Why Theology is Important
Recently a friend inquired of me regarding theology. Why is theology important? Is theology important? etc. below is my reply:
Thanks for the email questions, ___. I do appreciate your asking me to clarify things.
First, I think that before I answer the question of why theology is important, I’d better define what I mean by “theology” itself. This is important because you may (potentially) be using a different meaning of the word than I am, and that would lead us to be speaking past one another.
As you’re probably already aware of, the word theology is a combination of two Greek words, theos (“God”) and logos (“word”, “discourse” or “study”). So, strictly, speaking, theology means the word on/study of God. In broader terms, theology has come to mean the study of God and His dealings with His creation. It’s when we add this second phrase (“…and His dealings with His creation”) that we come to include discussions on creation, Christ, the church, etc.
The first part of my answer to the question of theology’s importance is that the Bible commands that we “do” theology. The biblical motivation for “doing” theology comes from passages that call us to “be transformed by the renewing of our mind” (Rom. 12:2), to “do your best to present yourself to God as one approved, a worker who has no need to be ashamed, rightly handling the word of truth (2 Tim. 2:15), to love God with all of our minds (Mark 12:30), and to watch our life and doctrine closely (1 Timothy 4:16, see also all of 1 & 2 Tim. and Titus, especially Titus 2:1: “But as for you, teach what accords with sound doctrine.”).
This takes me to my second point: theology and doctrine are important in helping us to understand the Bible. Doctrine means little more than “teaching.” We all do theology, some do it unconsciously, and others apply themselves to doing it well. The best counter for bad doctrine (or bad theology) isn’t to avoid it, but rather to work at good or sound doctrine. If we want to know about salvation, then we need to know about the God who saves us. If we think of Jesus as merely a prophet or a wise man, we miss the Bible’s portrait of Jesus as both fully God and fully and perfectly human. Worst of all, we miss the heart of God’s saving work. The better we grasp right doctrine (what’s also known as “orthodoxy”) the better readers of the Bible we become.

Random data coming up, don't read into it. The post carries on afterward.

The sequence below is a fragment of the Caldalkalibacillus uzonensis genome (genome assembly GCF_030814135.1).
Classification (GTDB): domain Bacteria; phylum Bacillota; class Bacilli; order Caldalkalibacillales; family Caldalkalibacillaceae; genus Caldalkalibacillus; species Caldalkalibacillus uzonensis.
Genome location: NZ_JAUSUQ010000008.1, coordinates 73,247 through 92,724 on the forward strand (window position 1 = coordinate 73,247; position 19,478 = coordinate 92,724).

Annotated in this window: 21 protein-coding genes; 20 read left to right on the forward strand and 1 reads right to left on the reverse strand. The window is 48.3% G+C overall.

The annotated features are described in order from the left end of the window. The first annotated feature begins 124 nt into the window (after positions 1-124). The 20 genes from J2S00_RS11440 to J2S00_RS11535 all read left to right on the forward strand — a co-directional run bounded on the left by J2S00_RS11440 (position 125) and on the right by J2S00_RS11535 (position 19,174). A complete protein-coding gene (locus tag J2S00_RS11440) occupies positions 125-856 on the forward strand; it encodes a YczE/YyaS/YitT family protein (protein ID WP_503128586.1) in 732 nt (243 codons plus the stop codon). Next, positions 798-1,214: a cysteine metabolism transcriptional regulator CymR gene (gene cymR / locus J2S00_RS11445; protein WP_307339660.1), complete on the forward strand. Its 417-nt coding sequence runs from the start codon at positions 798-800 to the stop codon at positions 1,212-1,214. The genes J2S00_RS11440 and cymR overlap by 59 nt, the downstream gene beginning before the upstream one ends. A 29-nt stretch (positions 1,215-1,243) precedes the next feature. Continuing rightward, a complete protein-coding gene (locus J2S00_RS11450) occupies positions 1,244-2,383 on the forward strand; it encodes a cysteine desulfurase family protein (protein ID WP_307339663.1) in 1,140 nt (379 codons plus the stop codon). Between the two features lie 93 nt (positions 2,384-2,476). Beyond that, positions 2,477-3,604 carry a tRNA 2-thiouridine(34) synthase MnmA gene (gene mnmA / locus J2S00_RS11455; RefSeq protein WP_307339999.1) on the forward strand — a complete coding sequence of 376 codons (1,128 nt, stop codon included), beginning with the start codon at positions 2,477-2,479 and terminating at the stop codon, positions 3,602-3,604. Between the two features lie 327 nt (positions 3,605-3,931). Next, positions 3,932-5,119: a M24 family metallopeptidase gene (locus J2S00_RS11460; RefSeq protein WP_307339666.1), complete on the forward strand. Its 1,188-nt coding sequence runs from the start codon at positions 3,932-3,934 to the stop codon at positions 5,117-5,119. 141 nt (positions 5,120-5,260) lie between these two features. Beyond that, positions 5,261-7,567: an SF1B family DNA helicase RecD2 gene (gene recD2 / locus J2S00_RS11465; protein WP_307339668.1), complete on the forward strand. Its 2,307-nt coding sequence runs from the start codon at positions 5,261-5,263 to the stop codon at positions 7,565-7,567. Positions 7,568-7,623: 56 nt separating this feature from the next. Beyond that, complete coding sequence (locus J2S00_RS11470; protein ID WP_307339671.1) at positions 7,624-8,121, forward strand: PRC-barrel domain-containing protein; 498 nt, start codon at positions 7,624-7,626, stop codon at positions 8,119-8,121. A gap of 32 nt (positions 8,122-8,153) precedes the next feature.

Now, that having been said, sometimes theology can get quite complex. Not all passages or sections of Scripture are easy to understand (2 Pet. 3:15-17). The second reason for the complexity of some theology is simple (that is, the reason is simple, not the theology J). My theological mentor, John Frame, defines theology this way: Theology is the application of the Word of God, by persons, to all aspects of life. With this definition in mind, we can see that much of our theology is formed in response to the questions we bring to Scripture. The tougher, more technical, and sophisticated the questions, the tougher, more complex, and “meatier” are the responses. The whole point is to help people understand the richness of God’s word, at their level of sophistication.
The whole point of theology isn’t merely to fill our minds (as important as that is), but to fill our hearts as well. Theology focuses on God, a person. We strive to learn more about God, so that our heart will be filled with love for God Himself. A good example of this comes in Romans 11. Most biblical scholars agree that one of the hardest units in the book of Romans are chapters 9-11. There Paul speaks of election, predestination, the relationship between Jews and Gentiles and several other things. Painstakingly Paul addresses each issue, and provides God’s answer to it all. What’s amazing to note is that when all is said and done, Paul doesn’t say, “Well, there you have it, everything’s explained…no more mystery.” Instead he bursts into praise and worship (11:33-36).
Oh, the depth of the riches and wisdom and knowledge of God! How unsearchable are his judgments and how inscrutable his ways!
“For who has known the mind of the Lord, or who has been his counselor?”
“Or who has given a gift to him that he might be repaid?”
For from him and through him and to him are all things. To him be glory forever. Amen.
You see, as we come to understand God’s word, rather than becoming dusty old library people, we should become people of praise and love toward God. And mystery doesn’t go away. In fact the more we come to learn, the more and more we realize the vast gulf between our knowledge and God’s knowledge (“For who has known the mind of the Lord, or who has been his counselor?”).
Theology is a discipline. Just like we are to pray, praise, and practice fellowship, so we are to learn and feast on the treasures of God’s word.
Here’s a great little book to start on your journey: